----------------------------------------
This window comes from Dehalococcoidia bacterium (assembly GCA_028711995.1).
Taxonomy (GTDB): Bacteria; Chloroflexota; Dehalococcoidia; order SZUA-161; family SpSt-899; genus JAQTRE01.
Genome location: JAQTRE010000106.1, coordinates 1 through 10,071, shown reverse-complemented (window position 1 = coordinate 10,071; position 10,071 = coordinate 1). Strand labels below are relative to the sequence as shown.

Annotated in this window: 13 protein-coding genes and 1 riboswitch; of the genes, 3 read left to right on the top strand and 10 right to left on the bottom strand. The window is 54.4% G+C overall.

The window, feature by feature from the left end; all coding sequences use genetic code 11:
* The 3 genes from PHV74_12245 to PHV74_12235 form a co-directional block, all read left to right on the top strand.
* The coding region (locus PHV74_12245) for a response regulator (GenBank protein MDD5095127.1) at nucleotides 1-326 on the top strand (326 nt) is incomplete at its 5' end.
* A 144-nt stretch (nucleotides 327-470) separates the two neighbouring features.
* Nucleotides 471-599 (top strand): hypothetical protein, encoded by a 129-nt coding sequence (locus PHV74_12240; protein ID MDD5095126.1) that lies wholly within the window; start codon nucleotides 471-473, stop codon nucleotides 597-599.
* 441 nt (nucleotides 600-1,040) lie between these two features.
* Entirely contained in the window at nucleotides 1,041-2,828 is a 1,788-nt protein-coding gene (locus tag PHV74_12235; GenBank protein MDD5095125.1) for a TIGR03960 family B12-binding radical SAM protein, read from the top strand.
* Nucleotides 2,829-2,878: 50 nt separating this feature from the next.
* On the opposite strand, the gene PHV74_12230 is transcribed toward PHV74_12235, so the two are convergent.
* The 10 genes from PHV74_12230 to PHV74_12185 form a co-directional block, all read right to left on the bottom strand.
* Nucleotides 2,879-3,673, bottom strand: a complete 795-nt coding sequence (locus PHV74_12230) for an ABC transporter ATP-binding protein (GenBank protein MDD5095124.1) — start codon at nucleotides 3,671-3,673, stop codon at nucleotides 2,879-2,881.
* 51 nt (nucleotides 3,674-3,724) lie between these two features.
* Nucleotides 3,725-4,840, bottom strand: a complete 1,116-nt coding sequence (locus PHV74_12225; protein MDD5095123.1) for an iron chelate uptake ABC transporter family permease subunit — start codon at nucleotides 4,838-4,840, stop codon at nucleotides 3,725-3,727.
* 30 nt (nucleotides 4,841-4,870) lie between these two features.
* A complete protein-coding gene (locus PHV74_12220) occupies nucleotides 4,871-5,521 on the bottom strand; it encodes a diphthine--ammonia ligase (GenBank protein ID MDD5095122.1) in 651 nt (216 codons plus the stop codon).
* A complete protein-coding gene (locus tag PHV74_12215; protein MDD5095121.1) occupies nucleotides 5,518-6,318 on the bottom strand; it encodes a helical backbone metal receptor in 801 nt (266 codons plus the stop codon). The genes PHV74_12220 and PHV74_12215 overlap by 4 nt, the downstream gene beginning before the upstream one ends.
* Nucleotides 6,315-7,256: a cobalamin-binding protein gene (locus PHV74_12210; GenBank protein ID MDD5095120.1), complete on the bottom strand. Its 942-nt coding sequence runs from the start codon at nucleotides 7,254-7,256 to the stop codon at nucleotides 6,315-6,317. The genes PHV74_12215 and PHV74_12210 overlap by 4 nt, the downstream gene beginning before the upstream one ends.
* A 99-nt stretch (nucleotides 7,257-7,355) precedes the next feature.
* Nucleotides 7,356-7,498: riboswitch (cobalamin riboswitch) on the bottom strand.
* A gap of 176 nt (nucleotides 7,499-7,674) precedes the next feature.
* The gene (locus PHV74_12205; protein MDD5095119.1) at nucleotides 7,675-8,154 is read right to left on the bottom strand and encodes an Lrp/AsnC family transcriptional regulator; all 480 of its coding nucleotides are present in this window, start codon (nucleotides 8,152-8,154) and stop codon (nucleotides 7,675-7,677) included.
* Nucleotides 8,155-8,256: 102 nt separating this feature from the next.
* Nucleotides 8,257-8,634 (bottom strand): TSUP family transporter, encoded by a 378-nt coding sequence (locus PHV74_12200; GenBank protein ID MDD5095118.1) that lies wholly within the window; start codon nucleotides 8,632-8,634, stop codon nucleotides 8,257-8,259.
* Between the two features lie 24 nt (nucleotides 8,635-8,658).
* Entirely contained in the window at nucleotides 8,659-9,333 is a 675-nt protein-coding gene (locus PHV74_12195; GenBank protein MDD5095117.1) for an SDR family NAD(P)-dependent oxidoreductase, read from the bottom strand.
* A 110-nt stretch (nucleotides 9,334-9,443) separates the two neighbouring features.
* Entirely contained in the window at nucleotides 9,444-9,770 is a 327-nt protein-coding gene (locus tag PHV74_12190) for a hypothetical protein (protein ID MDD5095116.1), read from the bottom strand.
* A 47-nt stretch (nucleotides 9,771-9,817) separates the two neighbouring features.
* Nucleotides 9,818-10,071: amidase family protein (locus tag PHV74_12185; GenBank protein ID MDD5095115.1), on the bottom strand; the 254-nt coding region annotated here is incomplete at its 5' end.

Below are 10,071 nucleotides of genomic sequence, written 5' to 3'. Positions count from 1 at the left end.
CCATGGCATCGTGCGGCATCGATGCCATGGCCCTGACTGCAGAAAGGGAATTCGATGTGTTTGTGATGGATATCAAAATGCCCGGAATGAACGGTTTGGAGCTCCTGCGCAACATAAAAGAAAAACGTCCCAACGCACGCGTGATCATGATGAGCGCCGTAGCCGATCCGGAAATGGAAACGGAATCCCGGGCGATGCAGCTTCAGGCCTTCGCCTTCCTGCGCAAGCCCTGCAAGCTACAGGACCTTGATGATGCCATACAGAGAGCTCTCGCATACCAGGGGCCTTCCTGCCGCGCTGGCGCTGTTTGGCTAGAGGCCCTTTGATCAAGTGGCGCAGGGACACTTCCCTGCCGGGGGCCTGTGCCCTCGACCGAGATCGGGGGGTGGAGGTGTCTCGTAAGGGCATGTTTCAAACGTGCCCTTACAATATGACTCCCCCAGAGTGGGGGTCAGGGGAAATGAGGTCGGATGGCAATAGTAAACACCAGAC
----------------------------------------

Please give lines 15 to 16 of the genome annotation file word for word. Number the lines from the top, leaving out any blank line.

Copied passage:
* Nucleotides 2,879-3,673, bottom strand: a complete 795-nt coding sequence (locus PHV74_12230) for an ABC transporter ATP-binding protein (GenBank protein MDD5095124.1) — start codon at nucleotides 3,671-3,673, stop codon at nucleotides 2,879-2,881.
* 51 nt (nucleotides 3,674-3,724) lie between these two features.